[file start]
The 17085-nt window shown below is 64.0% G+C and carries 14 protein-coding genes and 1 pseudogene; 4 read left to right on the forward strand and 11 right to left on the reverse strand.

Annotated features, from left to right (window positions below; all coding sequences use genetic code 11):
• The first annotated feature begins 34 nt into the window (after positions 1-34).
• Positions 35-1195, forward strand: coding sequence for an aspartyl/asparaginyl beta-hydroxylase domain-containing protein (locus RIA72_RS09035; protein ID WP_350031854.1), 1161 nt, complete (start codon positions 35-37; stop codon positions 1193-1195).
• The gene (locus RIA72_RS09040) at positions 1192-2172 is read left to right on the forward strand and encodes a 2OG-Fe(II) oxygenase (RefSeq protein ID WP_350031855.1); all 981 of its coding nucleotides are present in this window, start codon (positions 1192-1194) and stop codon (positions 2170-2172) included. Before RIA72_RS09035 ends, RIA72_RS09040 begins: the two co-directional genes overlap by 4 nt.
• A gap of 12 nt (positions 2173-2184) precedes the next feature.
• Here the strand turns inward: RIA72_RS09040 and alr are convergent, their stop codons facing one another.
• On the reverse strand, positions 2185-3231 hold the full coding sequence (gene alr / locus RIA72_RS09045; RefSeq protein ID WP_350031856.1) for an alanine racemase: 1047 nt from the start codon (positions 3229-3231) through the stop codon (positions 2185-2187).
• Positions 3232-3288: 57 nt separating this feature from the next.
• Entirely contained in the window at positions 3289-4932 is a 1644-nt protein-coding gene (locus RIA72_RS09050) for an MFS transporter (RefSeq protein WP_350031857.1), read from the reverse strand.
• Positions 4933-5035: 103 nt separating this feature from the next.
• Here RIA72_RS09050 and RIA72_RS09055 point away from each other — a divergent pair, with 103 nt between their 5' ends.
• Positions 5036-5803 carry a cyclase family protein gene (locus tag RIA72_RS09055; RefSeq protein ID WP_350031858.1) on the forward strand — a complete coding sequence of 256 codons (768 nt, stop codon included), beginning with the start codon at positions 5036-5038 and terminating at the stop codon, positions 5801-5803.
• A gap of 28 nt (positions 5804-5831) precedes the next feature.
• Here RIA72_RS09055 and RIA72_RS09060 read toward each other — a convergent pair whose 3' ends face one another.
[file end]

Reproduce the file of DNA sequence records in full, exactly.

The 17085-nt window shown below is 64.0% G+C and carries 14 protein-coding genes and 1 pseudogene; 4 read left to right on the forward strand and 11 right to left on the reverse strand.

Annotated features, from left to right (window positions below; all coding sequences use genetic code 11):
• The first annotated feature begins 34 nt into the window (after positions 1-34).
• Positions 35-1195, forward strand: coding sequence for an aspartyl/asparaginyl beta-hydroxylase domain-containing protein (locus RIA72_RS09035; protein ID WP_350031854.1), 1161 nt, complete (start codon positions 35-37; stop codon positions 1193-1195).
• The gene (locus RIA72_RS09040) at positions 1192-2172 is read left to right on the forward strand and encodes a 2OG-Fe(II) oxygenase (RefSeq protein ID WP_350031855.1); all 981 of its coding nucleotides are present in this window, start codon (positions 1192-1194) and stop codon (positions 2170-2172) included. Before RIA72_RS09035 ends, RIA72_RS09040 begins: the two co-directional genes overlap by 4 nt.
• A gap of 12 nt (positions 2173-2184) precedes the next feature.
• Here the strand turns inward: RIA72_RS09040 and alr are convergent, their stop codons facing one another.
• On the reverse strand, positions 2185-3231 hold the full coding sequence (gene alr / locus RIA72_RS09045; RefSeq protein ID WP_350031856.1) for an alanine racemase: 1047 nt from the start codon (positions 3229-3231) through the stop codon (positions 2185-2187).
• Positions 3232-3288: 57 nt separating this feature from the next.
• Entirely contained in the window at positions 3289-4932 is a 1644-nt protein-coding gene (locus RIA72_RS09050) for an MFS transporter (RefSeq protein WP_350031857.1), read from the reverse strand.
• Positions 4933-5035: 103 nt separating this feature from the next.
• Here RIA72_RS09050 and RIA72_RS09055 point away from each other — a divergent pair, with 103 nt between their 5' ends.
• Positions 5036-5803 carry a cyclase family protein gene (locus tag RIA72_RS09055; RefSeq protein ID WP_350031858.1) on the forward strand — a complete coding sequence of 256 codons (768 nt, stop codon included), beginning with the start codon at positions 5036-5038 and terminating at the stop codon, positions 5801-5803.
• A gap of 28 nt (positions 5804-5831) precedes the next feature.
• Here RIA72_RS09055 and RIA72_RS09060 read toward each other — a convergent pair whose 3' ends face one another.